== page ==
Every day, the battle against error begins with email. At Snopes, which is supported entirely by advertising, our staff of about a dozen writers and editors plows through some 1,000 messages that have accumulated overnight, which helps us get a feel for what our readers want to know about this morning. Unfortunately, it also means a healthy helping of venom, racism and fury. A Boston-based email specialist on staff helps sort the wheat (real questions we could answer) from the vituperative chaff.

Out in the physical world (where we rarely get to venture during the election season, unless it’s to investigate yet another rumor about Pokémon Go), our interactions with the site’s readers are always positive. But in the virtual world, anonymous communication emboldens the disaffected to treat us as if we were agents of whatever they’re perturbed by today. The writers of these missives, who often send the same message over and over, think they’re on to us: We’re shills for big government, big pharma, the Department of Defense or any number of other prominent, arguably shadowy organizations. You have lost all credibility! they tell us. They never consider that the actual truth is what’s on our website — that we’re completely independent.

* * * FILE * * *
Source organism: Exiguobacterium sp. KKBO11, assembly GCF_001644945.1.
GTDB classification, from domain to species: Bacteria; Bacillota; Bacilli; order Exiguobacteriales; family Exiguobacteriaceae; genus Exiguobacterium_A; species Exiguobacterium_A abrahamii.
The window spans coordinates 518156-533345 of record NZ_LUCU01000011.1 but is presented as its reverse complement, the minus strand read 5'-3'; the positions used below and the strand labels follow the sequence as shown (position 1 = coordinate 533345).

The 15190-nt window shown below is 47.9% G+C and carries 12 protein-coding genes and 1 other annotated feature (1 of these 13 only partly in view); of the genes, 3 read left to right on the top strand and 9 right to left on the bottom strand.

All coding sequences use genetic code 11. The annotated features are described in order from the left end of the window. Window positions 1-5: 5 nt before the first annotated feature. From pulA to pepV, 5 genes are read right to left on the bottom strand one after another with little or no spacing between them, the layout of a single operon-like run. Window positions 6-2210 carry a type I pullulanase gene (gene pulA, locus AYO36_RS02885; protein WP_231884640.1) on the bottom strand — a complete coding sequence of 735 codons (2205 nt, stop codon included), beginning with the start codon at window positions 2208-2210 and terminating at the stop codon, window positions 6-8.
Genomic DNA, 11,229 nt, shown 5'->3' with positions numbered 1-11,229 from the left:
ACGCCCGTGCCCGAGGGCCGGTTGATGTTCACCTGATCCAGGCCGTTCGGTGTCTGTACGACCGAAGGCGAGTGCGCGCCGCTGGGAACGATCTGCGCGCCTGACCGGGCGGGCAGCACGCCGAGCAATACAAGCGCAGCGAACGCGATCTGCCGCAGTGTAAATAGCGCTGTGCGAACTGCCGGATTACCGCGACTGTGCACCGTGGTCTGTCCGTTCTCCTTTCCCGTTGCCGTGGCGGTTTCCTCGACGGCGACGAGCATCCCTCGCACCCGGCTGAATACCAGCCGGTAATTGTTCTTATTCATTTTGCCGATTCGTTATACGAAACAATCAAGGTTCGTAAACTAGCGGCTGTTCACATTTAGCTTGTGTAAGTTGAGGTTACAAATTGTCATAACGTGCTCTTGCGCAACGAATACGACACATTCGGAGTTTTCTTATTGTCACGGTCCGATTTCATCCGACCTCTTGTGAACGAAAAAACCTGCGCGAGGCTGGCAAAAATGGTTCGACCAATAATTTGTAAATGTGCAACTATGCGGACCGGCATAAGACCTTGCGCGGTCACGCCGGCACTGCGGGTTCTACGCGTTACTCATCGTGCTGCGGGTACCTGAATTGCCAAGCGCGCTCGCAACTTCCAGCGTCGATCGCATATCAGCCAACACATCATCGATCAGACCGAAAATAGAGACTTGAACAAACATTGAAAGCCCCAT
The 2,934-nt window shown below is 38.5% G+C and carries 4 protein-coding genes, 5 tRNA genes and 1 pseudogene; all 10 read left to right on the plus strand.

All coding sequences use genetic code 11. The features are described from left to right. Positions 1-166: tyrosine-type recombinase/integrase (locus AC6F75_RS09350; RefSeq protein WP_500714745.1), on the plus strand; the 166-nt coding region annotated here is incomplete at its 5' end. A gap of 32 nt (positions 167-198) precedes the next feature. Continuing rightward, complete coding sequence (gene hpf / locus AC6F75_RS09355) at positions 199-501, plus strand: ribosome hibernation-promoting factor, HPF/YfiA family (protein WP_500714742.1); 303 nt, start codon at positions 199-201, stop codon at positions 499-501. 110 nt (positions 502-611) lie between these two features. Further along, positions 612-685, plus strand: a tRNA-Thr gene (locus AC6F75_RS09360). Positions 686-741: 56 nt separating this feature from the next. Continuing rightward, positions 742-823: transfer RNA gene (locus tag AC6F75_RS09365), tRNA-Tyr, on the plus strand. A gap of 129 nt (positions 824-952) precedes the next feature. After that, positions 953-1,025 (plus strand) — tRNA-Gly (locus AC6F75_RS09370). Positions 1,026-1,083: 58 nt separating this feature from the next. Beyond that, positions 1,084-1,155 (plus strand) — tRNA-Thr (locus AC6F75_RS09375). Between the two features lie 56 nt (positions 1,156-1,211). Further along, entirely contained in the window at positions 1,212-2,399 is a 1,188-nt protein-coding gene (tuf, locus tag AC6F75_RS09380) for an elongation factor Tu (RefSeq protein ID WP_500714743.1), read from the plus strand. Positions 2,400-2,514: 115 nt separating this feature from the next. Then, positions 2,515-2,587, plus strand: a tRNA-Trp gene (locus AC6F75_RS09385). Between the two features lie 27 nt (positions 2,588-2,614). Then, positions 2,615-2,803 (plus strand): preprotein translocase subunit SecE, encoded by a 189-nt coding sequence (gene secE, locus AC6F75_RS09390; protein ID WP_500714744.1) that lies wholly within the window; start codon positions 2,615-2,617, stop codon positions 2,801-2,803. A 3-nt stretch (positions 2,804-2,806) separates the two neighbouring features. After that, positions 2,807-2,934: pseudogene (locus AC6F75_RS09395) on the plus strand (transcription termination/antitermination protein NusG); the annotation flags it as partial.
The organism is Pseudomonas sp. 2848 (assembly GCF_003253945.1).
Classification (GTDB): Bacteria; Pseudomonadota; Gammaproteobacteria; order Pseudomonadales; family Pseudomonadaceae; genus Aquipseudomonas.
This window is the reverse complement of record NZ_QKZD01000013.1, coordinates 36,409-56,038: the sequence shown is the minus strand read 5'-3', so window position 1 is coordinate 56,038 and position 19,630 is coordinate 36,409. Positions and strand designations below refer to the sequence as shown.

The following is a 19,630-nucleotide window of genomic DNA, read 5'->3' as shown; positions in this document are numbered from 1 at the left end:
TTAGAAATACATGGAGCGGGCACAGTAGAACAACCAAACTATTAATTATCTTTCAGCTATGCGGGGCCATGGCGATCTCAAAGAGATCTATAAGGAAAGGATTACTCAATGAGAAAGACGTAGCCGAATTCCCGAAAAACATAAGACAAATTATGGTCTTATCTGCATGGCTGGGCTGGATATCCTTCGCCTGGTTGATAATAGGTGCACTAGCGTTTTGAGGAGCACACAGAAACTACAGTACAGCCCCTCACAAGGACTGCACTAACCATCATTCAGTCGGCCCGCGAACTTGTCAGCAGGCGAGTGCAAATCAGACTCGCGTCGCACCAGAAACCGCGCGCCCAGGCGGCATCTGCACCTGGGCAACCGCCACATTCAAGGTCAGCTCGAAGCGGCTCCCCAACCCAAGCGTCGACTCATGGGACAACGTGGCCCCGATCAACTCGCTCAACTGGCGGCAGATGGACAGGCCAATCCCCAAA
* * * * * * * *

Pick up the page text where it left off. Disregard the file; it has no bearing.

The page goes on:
Read the entire article here.

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How to Tell the Difference Between a Liar and a Bulls**t Artist

In this age of media-fueled online vitriol, denigration, falsehood, and shamelessness — elevated to an art form by the Republican nominee for President — it’s critically important for us to understand the difference between a liar and a bulls**t artist.